How Does the IRS Assess Penalties On 941 Back Taxes Owed?

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As a business owner, you may be required to withhold federal taxes from employees and file IRS Form 941 on a quarterly basis. With Form 941, you report on the number of employees who currently work for your business, the total wages paid to those employees, and the amount of taxes withheld. What happens if you file but don’t pay withheld taxes? We explore IRS penalties for 941 back taxes below:

Trust Fund Recovery Penalty

Internal Revenue Code (IRC) section 6672(a) mandates that individuals can be held liable for their failure to collect or pay required employment taxes. This policy is known as the Trust Fund Recovery Penalty (TFRP). TFRP typically applies to responsible parties who willfully fail to pay employment taxes. Penalties are determined based on the amount of unpaid taxes withheld, as well as the employee’s share of withheld FICA taxes. In short: if you fail to pay up, expect a TFRP equal to 100 percent of the unpaid taxes, as well as interest that begins accruing on the due date.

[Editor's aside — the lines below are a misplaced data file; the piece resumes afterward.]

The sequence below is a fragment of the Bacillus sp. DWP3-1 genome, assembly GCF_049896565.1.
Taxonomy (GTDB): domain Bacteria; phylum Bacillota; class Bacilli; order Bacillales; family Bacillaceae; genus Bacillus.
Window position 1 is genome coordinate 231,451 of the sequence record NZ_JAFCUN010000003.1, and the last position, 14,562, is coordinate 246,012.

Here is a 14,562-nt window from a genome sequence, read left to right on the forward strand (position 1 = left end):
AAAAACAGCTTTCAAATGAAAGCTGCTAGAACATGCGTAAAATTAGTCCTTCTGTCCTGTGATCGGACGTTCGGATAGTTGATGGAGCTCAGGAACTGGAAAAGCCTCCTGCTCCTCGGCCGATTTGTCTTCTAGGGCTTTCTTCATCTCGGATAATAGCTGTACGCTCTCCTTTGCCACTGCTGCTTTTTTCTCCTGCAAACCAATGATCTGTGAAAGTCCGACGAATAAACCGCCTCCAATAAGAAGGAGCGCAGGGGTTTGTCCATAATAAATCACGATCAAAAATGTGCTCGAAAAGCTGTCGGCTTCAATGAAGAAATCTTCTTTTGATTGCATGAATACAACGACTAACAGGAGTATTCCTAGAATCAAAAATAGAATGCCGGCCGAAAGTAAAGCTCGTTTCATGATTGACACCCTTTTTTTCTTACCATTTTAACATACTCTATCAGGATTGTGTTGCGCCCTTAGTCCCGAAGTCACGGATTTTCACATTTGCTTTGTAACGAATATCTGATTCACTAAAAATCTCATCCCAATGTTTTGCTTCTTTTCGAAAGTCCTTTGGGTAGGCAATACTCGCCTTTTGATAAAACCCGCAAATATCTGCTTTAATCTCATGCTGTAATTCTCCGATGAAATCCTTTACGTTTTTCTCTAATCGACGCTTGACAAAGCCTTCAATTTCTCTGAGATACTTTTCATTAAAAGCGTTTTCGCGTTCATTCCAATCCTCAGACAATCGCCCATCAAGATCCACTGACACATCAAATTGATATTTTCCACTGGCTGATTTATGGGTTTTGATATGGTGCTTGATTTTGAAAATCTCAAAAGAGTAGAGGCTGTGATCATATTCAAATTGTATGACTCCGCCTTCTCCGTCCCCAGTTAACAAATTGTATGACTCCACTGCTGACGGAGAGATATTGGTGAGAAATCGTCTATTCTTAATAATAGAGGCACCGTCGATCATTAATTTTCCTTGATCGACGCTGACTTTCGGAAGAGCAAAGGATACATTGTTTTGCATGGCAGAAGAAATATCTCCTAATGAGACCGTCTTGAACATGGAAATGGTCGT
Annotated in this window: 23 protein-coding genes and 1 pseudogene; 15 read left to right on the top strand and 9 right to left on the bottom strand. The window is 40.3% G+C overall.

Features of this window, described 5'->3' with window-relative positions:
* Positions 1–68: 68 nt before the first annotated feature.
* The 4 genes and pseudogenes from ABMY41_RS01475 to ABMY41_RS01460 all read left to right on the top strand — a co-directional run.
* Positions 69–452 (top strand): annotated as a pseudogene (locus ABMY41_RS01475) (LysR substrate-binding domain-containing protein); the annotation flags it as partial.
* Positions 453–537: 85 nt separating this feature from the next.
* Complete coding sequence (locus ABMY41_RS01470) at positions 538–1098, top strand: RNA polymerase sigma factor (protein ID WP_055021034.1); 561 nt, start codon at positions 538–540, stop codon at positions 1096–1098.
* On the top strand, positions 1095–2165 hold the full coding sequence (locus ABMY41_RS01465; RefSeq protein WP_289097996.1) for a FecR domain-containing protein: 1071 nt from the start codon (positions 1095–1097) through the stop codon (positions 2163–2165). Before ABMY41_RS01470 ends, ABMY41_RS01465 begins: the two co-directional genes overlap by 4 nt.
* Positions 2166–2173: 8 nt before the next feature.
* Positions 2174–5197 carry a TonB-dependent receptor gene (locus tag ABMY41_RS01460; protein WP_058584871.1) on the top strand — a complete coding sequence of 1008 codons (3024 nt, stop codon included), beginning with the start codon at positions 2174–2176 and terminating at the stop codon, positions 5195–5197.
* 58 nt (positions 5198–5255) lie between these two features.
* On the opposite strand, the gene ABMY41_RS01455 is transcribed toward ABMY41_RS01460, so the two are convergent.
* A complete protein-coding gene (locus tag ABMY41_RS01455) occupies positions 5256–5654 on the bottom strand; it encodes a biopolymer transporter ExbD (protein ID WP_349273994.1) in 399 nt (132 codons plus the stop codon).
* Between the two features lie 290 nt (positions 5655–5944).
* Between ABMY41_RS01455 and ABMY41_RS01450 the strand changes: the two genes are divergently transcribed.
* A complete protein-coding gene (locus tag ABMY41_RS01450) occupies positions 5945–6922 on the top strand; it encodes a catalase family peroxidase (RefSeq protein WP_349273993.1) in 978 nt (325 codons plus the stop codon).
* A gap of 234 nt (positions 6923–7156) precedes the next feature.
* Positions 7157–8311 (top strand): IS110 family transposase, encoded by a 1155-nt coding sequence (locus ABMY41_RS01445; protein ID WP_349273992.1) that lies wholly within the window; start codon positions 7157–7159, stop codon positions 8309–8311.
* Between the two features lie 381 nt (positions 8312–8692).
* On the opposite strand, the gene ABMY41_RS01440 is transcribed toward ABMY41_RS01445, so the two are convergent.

Interest on Payroll Tax Underpayment

Penalties for underpayment of payroll taxes can vary slightly from one year to the next. For example, interest on underpayment totaled 3 percent between October 2011 and March 31, 2016. In April 2016, however, the interest rate increased to 4 percent. Either way, interest can add up quickly.

Failure to pay assessed penalties or interest could lead to adverse action from the IRS. Thankfully, it may be possible to make arrangements with the IRS. Don’t wait for interest to accrue; work with a trusted tax professional to get a handle on your situation.

If you failed to pay employment taxes on time this year, it’s not too late to reverse course. Look to the Highland Tax Group for much-needed assistance. Call 720-398-6088 today to learn more.